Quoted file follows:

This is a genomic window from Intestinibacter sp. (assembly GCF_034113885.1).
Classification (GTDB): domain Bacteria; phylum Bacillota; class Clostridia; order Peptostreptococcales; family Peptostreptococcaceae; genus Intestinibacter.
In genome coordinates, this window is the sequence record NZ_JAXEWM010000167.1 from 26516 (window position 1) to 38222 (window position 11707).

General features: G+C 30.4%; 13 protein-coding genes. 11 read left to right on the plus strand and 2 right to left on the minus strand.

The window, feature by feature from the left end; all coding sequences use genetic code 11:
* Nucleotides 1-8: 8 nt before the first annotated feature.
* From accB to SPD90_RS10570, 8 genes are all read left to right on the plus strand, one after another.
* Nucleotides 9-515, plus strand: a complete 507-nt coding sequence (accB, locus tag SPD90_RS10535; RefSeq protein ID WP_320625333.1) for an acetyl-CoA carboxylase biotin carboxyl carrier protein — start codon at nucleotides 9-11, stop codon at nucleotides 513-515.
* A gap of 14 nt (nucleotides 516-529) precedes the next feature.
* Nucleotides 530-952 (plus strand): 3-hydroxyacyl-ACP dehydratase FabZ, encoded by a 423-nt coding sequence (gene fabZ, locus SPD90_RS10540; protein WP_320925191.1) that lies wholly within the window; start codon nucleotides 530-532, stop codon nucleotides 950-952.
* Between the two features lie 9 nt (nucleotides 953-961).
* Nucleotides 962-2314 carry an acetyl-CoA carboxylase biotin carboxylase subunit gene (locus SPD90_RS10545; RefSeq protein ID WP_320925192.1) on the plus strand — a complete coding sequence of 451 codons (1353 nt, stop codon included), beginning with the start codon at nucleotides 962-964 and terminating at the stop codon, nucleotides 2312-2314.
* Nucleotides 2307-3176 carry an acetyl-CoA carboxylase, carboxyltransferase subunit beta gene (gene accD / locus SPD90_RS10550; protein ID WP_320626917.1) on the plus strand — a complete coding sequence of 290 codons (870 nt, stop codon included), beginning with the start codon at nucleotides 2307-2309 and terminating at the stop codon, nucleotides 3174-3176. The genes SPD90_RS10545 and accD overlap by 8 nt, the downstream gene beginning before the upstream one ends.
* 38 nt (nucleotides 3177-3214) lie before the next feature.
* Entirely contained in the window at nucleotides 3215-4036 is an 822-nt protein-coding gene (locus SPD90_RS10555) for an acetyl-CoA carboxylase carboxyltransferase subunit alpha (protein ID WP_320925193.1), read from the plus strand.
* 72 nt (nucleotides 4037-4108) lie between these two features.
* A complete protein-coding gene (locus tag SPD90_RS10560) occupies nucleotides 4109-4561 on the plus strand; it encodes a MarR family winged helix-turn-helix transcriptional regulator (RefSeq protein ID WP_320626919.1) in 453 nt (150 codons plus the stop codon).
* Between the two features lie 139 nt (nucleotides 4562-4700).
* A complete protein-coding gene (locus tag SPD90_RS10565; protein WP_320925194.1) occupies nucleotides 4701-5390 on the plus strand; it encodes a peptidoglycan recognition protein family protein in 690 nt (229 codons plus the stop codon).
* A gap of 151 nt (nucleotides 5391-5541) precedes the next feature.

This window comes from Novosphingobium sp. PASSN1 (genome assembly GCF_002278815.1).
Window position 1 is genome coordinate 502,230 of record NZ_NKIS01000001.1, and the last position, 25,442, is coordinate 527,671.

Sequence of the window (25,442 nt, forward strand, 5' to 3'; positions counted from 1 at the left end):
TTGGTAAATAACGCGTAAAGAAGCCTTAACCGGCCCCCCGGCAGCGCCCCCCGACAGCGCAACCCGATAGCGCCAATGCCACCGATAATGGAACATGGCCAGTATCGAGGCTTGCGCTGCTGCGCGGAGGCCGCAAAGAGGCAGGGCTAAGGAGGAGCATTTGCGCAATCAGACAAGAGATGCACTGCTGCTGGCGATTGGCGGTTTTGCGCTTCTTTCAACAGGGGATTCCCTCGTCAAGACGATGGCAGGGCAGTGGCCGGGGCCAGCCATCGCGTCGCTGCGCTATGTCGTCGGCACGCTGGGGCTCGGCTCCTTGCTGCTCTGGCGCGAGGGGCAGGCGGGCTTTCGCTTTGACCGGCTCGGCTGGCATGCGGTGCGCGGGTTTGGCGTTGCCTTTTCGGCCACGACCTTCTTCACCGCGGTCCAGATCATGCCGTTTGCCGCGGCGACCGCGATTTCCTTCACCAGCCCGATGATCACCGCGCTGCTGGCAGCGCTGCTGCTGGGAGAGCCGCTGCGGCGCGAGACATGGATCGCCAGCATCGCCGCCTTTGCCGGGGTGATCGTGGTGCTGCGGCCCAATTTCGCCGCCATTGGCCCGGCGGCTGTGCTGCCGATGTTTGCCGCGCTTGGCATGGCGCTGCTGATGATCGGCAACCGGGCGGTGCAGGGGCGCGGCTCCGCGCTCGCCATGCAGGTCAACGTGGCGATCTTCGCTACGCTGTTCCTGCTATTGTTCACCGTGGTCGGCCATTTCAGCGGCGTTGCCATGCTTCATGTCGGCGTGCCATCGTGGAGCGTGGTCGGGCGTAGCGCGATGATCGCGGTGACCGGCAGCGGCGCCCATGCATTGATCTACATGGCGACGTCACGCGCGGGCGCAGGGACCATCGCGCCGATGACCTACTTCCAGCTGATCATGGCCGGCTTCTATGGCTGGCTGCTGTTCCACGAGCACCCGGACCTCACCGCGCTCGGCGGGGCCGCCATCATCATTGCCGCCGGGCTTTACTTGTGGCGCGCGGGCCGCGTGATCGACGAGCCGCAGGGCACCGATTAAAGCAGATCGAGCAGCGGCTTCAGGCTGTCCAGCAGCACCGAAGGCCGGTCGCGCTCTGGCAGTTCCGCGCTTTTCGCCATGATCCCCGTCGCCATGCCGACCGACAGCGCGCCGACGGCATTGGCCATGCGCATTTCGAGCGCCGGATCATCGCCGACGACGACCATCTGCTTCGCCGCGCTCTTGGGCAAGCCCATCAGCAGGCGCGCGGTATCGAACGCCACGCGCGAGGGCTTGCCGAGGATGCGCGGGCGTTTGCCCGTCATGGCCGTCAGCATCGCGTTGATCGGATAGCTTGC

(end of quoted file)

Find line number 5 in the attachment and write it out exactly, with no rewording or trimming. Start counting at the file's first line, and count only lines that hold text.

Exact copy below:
The window, feature by feature from the left end; all coding sequences use genetic code 11: